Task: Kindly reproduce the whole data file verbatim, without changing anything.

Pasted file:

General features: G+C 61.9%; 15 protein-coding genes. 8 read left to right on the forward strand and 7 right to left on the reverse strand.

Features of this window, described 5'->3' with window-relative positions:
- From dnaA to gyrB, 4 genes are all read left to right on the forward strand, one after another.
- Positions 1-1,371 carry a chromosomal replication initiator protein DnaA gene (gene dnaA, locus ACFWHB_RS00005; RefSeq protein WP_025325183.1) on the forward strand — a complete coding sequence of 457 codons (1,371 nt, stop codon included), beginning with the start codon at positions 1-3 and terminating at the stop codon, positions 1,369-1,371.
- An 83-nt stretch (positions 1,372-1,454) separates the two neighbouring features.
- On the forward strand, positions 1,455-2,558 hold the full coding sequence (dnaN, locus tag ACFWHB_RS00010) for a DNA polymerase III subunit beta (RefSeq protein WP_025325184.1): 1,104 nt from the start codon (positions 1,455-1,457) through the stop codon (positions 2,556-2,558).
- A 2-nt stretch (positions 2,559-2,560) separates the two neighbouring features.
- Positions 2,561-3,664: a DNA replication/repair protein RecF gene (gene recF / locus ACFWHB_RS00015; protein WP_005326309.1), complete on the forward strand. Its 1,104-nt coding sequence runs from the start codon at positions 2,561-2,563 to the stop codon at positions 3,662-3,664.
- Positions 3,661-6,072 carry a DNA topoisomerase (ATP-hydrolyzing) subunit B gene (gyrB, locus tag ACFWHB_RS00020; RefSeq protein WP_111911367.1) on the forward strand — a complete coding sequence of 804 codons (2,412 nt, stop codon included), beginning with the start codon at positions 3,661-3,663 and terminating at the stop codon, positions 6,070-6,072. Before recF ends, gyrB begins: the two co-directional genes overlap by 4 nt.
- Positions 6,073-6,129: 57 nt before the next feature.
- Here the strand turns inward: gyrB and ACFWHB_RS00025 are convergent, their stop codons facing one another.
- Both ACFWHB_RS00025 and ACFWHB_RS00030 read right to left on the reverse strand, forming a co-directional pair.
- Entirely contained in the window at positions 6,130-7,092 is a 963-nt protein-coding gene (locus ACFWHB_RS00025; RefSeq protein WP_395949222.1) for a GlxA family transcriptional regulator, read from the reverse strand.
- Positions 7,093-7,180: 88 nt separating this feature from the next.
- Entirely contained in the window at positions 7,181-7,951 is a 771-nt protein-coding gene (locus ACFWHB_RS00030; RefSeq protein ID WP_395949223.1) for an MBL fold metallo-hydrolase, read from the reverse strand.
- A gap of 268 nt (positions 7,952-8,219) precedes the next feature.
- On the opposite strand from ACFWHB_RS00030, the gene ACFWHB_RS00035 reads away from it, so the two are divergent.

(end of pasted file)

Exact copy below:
General features: G+C 61.9%; 15 protein-coding genes. 8 read left to right on the forward strand and 7 right to left on the reverse strand.

Features of this window, described 5'->3' with window-relative positions:
- From dnaA to gyrB, 4 genes are all read left to right on the forward strand, one after another.
- Positions 1-1,371 carry a chromosomal replication initiator protein DnaA gene (gene dnaA, locus ACFWHB_RS00005; RefSeq protein WP_025325183.1) on the forward strand — a complete coding sequence of 457 codons (1,371 nt, stop codon included), beginning with the start codon at positions 1-3 and terminating at the stop codon, positions 1,369-1,371.
- An 83-nt stretch (positions 1,372-1,454) separates the two neighbouring features.
- On the forward strand, positions 1,455-2,558 hold the full coding sequence (dnaN, locus tag ACFWHB_RS00010) for a DNA polymerase III subunit beta (RefSeq protein WP_025325184.1): 1,104 nt from the start codon (positions 1,455-1,457) through the stop codon (positions 2,556-2,558).
- A 2-nt stretch (positions 2,559-2,560) separates the two neighbouring features.
- Positions 2,561-3,664: a DNA replication/repair protein RecF gene (gene recF / locus ACFWHB_RS00015; protein WP_005326309.1), complete on the forward strand. Its 1,104-nt coding sequence runs from the start codon at positions 2,561-2,563 to the stop codon at positions 3,662-3,664.
- Positions 3,661-6,072 carry a DNA topoisomerase (ATP-hydrolyzing) subunit B gene (gyrB, locus tag ACFWHB_RS00020; RefSeq protein WP_111911367.1) on the forward strand — a complete coding sequence of 804 codons (2,412 nt, stop codon included), beginning with the start codon at positions 3,661-3,663 and terminating at the stop codon, positions 6,070-6,072. Before recF ends, gyrB begins: the two co-directional genes overlap by 4 nt.
- Positions 6,073-6,129: 57 nt before the next feature.
- Here the strand turns inward: gyrB and ACFWHB_RS00025 are convergent, their stop codons facing one another.
- Both ACFWHB_RS00025 and ACFWHB_RS00030 read right to left on the reverse strand, forming a co-directional pair.
- Entirely contained in the window at positions 6,130-7,092 is a 963-nt protein-coding gene (locus ACFWHB_RS00025; RefSeq protein WP_395949222.1) for a GlxA family transcriptional regulator, read from the reverse strand.
- Positions 7,093-7,180: 88 nt separating this feature from the next.
- Entirely contained in the window at positions 7,181-7,951 is a 771-nt protein-coding gene (locus ACFWHB_RS00030; RefSeq protein ID WP_395949223.1) for an MBL fold metallo-hydrolase, read from the reverse strand.
- A gap of 268 nt (positions 7,952-8,219) precedes the next feature.
- On the opposite strand from ACFWHB_RS00030, the gene ACFWHB_RS00035 reads away from it, so the two are divergent.